Business Major Receives Five Star Experience at Hawaii Resort
As the hostess at the Sea Pines Resort in Hilton Head, South Carolina, Astrid Barth has a passion for serving the public and creating meaningful experiences.
âIt wasn’t enough for me to sit down at tables,â he says Business administration with a focus on hospitality and tourism. âI wanted to interact and connect with customers, so I took the opportunity to become a server. I loved it.”
Barth is now a senior at the College of Charleston and, thanks to the guidance of Hotel and tourism management professor Stephen Litvin and Erin O’Dea Halford, College Employer Relations Manager Employment agency.
The college today met with Barth to find out more about her internship, what she has learned and how the experience will shape her future.
How did you get your internship at Montage Kapalua Bay?
Last summer I worked at Montage Palmetto Bluff in Bluffton, South Carolina, which is owned by the same company as Montage Kapalua Bay. I worked in retail and gained experience at a Forbes five-star hotel. I planned to continue working there, but Professor Litvin connected me to Alumna Melany Johnson ’13who worked at Montage Kapalua Bay. We discussed many aspects of the industry, which gave me helpful insights. In the conversation she told me that the resort was offering an internship – and I had to apply! I chose the food and drink section because I wanted to interact with the guests. It’s one of the most difficult departments to work in. If you can make it in this department, you can work anywhere.
What are your responsibilities?
My job as an intern in the food and beverage industry spans a variety of roles including work banquets and in-room dining. I started out as a host, but I wanted to challenge myself. My manager was understanding and flexible. Now I mainly work as a Telephone Service Agent (TSA) responsible for incoming calls, taking guest orders, completing amenity traces and more for in-room dining. It takes a lot of multitasking, but as long as you can be organized and professional, it’s extremely rewarding.
How has working in the hotel industry changed your perspective?
There are many details that go into every service that is offered in a hotel. I never realized how much was happening in the room when I placed an order, e.g. B. When scheduling times for the collection of dishes. You will need to adapt if guests have a ‘do not disturb’ sign on the door or if they don’t answer the phone. I also never thought about what working on a banquet entails. I had to take stock of the tea towels used and be one of three waiters who put over 50 plates on display that required coordination and communication. Not all of my shifts were easy, but having passionate employees made my job more fulfilling.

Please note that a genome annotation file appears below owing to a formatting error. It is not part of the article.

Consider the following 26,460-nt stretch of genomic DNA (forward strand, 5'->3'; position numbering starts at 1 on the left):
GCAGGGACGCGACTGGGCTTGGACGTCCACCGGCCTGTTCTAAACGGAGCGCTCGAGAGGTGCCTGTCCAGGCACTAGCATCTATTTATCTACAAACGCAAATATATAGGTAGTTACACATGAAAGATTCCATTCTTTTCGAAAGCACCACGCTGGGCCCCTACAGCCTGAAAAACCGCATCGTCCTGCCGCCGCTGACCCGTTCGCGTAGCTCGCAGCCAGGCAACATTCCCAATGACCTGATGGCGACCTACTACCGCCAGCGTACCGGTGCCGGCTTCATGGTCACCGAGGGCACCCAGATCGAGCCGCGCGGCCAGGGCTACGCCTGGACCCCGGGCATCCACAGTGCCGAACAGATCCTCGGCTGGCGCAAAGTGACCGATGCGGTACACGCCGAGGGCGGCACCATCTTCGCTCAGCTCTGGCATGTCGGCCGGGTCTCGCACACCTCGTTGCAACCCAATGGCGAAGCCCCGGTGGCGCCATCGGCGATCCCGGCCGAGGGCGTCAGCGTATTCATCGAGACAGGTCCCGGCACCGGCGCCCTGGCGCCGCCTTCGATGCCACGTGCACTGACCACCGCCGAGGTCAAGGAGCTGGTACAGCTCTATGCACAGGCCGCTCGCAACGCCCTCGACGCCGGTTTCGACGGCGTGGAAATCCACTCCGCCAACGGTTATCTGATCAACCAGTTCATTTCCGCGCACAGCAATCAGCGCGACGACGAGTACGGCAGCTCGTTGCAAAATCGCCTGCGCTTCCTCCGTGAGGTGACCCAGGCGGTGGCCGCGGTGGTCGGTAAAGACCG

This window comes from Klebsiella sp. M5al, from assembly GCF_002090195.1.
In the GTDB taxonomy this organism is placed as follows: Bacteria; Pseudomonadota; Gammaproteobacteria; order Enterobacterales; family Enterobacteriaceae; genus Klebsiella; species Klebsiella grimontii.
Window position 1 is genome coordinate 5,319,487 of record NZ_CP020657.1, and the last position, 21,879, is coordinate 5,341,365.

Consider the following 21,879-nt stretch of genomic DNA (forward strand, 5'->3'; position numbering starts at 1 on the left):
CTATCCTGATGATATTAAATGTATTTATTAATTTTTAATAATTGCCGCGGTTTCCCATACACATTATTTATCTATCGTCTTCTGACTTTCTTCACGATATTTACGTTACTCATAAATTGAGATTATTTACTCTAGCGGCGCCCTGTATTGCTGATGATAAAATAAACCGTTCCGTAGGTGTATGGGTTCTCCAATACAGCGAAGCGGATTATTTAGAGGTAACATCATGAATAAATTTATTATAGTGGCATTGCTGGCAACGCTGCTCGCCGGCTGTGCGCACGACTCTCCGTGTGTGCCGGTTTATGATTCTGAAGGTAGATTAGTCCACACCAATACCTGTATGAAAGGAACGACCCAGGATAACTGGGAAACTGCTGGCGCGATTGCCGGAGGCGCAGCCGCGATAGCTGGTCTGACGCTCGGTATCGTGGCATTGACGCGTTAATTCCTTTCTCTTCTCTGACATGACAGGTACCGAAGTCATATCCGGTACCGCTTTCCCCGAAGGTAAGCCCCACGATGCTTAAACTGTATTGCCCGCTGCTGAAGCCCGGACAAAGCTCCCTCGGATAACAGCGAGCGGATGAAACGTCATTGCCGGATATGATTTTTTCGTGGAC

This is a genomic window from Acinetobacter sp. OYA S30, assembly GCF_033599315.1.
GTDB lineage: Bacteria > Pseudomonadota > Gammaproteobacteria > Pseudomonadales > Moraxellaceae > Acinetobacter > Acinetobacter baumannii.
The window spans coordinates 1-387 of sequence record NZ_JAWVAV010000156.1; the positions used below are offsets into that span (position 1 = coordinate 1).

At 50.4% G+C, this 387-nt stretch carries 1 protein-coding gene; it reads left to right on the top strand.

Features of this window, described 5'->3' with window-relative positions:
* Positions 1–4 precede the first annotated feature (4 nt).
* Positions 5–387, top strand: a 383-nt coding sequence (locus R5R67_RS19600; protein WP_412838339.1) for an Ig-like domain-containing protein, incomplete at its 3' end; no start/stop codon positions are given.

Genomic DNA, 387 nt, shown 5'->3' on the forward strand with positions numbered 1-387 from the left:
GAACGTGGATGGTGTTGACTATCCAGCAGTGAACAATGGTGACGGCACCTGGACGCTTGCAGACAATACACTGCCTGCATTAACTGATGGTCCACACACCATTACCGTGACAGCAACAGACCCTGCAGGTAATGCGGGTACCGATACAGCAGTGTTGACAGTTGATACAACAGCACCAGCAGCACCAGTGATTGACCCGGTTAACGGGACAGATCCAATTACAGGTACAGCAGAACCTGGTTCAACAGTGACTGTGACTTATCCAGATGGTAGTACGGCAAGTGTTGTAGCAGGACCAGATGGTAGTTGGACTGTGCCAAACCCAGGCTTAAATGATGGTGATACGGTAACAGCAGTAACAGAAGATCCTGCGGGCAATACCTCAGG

How did hotels recover from the pandemic?
It really opens your eyes because Maui hotels are low staffed. The tourism industry generates most of Hawaiiâs revenue, but many employees are still receiving unemployment benefits and have not returned to work. This has had a ripple effect as Hawaii faces more travelers than ever before. It is a challenge to cope with the influx of tourists with minimal staff. People are desperate to travel and are willing to pay higher prices, which means higher expectations of hotels. It’s great to be able to work in a luxury hotel at a crucial time like this.
How did CofC help you with your internship?
My hospitality classes have been great. Professor Litvin and Professor Brumby McLeod (Chair for Hotel Industry and Tourism Management) sparked my interest in the hotel industry. You made me curious to get to know the economy from an administrative point of view. Erin O’Dea Halford taught me the importance of using LinkedIn for networking. She supported me with my rÃ©sumÃ©, rehearsal interviews and professional writing. After every meeting with the Career Center, I went out more confidently than when I entered.
What is your biggest gain from this internship?
Networking is important. It’s amazing how it all fits together. I wouldn’t be in Hawaii if I hadn’t worked at Montage Palmetto Bluff, and I wouldn’t have had that job without Erin O’Dea Halford. Without Professor Litvin, Melany Johnson and the Career Center, I wouldn’t be where I am now. Through contact with employees from other departments, I gained an understanding of the hotel industry. Accept the connections you are given and build on them.
Katherine Jordan is an aspiring junior at the College of Charleston with a dual degree in English and music.